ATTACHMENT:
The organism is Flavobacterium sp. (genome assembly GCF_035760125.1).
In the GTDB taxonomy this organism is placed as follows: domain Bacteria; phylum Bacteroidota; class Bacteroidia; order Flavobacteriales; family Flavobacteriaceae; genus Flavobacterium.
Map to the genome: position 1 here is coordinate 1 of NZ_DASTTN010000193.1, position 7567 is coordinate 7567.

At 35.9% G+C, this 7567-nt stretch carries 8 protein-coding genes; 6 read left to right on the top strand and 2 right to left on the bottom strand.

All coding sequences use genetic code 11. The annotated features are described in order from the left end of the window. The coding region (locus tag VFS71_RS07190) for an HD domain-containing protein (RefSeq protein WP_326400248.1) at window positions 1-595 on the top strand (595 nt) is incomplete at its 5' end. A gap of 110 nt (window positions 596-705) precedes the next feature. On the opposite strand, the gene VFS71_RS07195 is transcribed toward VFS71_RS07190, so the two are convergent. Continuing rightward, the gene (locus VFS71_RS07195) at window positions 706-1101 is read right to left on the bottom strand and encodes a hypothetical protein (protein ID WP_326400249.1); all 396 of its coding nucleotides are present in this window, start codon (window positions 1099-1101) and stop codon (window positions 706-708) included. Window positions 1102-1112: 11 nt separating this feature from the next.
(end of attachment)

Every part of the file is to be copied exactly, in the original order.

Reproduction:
The organism is Flavobacterium sp. (genome assembly GCF_035760125.1).
In the GTDB taxonomy this organism is placed as follows: domain Bacteria; phylum Bacteroidota; class Bacteroidia; order Flavobacteriales; family Flavobacteriaceae; genus Flavobacterium.
Map to the genome: position 1 here is coordinate 1 of NZ_DASTTN010000193.1, position 7567 is coordinate 7567.

At 35.9% G+C, this 7567-nt stretch carries 8 protein-coding genes; 6 read left to right on the top strand and 2 right to left on the bottom strand.

All coding sequences use genetic code 11. The annotated features are described in order from the left end of the window. The coding region (locus tag VFS71_RS07190) for an HD domain-containing protein (RefSeq protein WP_326400248.1) at window positions 1-595 on the top strand (595 nt) is incomplete at its 5' end. A gap of 110 nt (window positions 596-705) precedes the next feature. On the opposite strand, the gene VFS71_RS07195 is transcribed toward VFS71_RS07190, so the two are convergent. Continuing rightward, the gene (locus VFS71_RS07195) at window positions 706-1101 is read right to left on the bottom strand and encodes a hypothetical protein (protein ID WP_326400249.1); all 396 of its coding nucleotides are present in this window, start codon (window positions 1099-1101) and stop codon (window positions 706-708) included. Window positions 1102-1112: 11 nt separating this feature from the next.